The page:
You might have better luck finding a real unicorn than you will locating an authentic bottle of 1991 Gentaz-Dervieux. With high ratings and an extremely limited number of bottles left worldwide, this is one of the most sought-after Rhone Cote-Rotie bottles on the market. Its rarity alone is enough to make any serious collector take notice, but what makes this vintage truly stand out is that it’s a living time capsule. Northern Rhone of the past used to be balanced and almost reserved in flavor, and Cote-Rotie in particular was famous for minerality and light fruitiness. The appellation doesn’t make wines like 1991 Gentaz-Dervieux anymore, favoring stronger oak and headier fruit flavors. If you want a taste of the wine that originally put Cote-Rotie on the map, seek out this legendary Gentaz-Dervieux vintage.
A Hallmark of Traditional Cote-Rotie
Why did Cote-Rotie change its winemaking style so dramatically within the past few decades? To start, the region was competing with Hermitage, which had plenty of tannin, deep colors, and opulent flavors. By contrast, Cote-Rotie was a more elegant, subtle region, which at the time was not a benefit on the market. Collectors wanted more powerful wines, so in order to meet demand, many Cote-Rotie producers started using more oak barreling and increasing yields to create a bolder, more modern wine. However, as we have seen with 1991 Gentaz-Dervieux, these new techniques didn’t always outshine tradition. In 1991, grape quality reached legendary status for traditional Cote-Rotie due to ideal weather conditions. The quality far surpassed Hermitage Syrah that year, and to this day, any 1991 Cote-Rotie is considered a collector’s goldmine.
Few collectors have ever had an opportunity to taste a 1991 Gentaz-Dervieux, and those who do often say that they wish the appellation would go back to making wines in this style. Wine Berserkers forum member Todd Tucker says he had always envied collectors who got a chance to sample Gentaz-Dervieux. One night, Tucker went to a friend’s house for dinner, and noticed that his friend had brought out a bottle of Cote-Rotie for them to try. Though his friend didn’t realize it at first, the wine was a bottle of 1991 Gentaz-Dervieux. The wine was perfectly aromatic, full of subtle dark berry, and had a Burgundy-style minerality that gave it even more depth. In response to Tucker’s tasting note, forum member John Morris said, “You’re a lucky man. That was Cote-Rotie as it once was. There isn’t much made like that now.”
Fewer Than Five Cases Left
The 1991 is rare for three reasons: bottles are limited, the winery’s primary winemaker has long-since retired, and it’s made from an exceptionally rare grape. In 2007, experts suspected that there were fewer than 50 bottles of 1991 Gentaz-Dervieux left worldwide. That number is likely lower today. This isn’t that surprising, considering that traditional Cote-Rotie had limited yields, and Gentaz-Dervieux in particular made anywhere from 600 to 800 cases total every year. The 1991 vintage was also one of the last made by original winemaker Marius Gentaz, who retired in 1993. You won’t find the Gentaz-Dervieux name on any new vintages, since Marius’ son-in-law Rene Rostaing integrated the vines into his own estate.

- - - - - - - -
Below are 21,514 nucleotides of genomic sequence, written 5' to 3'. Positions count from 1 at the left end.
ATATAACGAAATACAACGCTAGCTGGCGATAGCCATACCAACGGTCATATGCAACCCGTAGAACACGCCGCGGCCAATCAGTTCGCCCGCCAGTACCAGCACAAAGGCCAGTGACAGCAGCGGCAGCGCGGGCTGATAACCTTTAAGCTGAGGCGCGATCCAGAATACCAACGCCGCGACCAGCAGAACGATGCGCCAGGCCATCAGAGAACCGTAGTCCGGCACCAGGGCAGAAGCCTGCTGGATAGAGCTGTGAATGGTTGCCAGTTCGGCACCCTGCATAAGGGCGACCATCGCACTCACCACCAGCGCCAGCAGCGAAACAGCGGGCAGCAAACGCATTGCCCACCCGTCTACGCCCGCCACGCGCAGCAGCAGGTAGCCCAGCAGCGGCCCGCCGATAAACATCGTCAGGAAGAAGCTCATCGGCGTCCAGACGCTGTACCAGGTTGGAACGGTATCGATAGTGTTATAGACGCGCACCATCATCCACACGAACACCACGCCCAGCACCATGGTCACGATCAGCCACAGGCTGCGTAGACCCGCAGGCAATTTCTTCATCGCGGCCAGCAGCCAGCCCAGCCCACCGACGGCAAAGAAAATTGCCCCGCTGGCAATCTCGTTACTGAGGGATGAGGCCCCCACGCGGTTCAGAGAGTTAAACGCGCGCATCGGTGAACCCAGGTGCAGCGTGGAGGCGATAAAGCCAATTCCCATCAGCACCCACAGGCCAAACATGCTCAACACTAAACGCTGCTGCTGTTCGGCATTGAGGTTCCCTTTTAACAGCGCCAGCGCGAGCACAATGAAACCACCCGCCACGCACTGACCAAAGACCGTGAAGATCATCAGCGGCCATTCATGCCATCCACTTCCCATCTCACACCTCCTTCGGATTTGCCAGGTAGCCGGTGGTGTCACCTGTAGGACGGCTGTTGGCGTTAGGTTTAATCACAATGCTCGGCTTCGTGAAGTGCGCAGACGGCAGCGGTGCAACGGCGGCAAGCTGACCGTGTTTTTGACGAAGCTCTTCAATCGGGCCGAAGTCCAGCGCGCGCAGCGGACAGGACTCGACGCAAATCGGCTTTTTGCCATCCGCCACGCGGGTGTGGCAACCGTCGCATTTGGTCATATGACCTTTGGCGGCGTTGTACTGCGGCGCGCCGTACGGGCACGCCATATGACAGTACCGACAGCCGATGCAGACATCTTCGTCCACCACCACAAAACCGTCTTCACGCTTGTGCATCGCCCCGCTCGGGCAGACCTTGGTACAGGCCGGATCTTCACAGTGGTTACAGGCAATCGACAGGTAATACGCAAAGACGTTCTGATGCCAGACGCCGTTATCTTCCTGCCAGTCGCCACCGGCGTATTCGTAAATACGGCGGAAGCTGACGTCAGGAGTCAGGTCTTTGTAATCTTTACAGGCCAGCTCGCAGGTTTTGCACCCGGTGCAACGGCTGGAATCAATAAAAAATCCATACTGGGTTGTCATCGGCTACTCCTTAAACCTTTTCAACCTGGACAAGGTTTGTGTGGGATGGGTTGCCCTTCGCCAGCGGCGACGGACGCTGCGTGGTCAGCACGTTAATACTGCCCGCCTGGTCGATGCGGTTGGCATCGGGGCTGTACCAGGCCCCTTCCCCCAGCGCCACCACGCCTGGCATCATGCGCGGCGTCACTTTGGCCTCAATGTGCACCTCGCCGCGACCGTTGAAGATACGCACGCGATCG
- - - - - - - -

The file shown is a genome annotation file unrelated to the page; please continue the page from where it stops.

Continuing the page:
The 1991 is also one of the last living examples of Serine, which is a type of Syrah grown primarily in Cote-Rotie. These two grapes likely shared the same ancestor, but Serine is far more aromatic, with smaller berries and greater finesse. It also has smokier flavors that many critics describe as tasting like “bacon fat.” Despite its delicious flavors, Serine is a rarity on the market because it is so difficult to grow. It frequently suffers from disease, which is why most winemakers have to replant it every 30 years. The vines also only produce a handful of grapes compared to average Syrah vines, which means lower yields for the effort. In short, Serine became more work than most winemakers could handle, which is part of reason why Syrah wines have replaced traditional Serine wines in recent years.
How to Invest in Gentaz-Dervieux
Like most unicorn wines, the ideal time to invest in 1991 Gentaz-Dervieux would have been decades ago, when the wine was still relatively plentiful and inexpensive. However, you still have an opportunity to try this wine for yourself. If you find a bottle on the market, your first step is to have it authenticated by an expert. Since this is a rare, exciting wine, fraudulent wines are common on the market. You will know immediately after taking your first sip whether the bottle is the real deal, since it’s unlike any modern Cote-Rotie you will taste.
Once you’ve confirmed its authenticity, plan on spending anywhere from $1,500 to $2,000 per bottle. Over the next five years, you might get as much as $1,000 more for the bottle after selling it on the secondary market (should the bottle continue to increase in value at the same rate). However, this is one of the few bottles I would recommend drinking rather than reselling. It’s approaching the end of its drinkable life already, and this might be your last chance to sample Cote-Rotie’s past. That once-in-a-lifetime experience is priceless.
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Image by Chrisada Sookdhis – Shiraz Grape, CC BY 2.0, https://commons.wikimedia.org/w/index.php?curid=2151340
Harley is an Executive Wine Specialist for Vinfolio, helping collectors find the best wines for their collection. He’s a lover of everything outdoors and the proper bottles to go along with it. You can find him at any of the newest cocktail bars and restaurants in SF or on an adventure somewhere in between Lake Tahoe and the California coastline.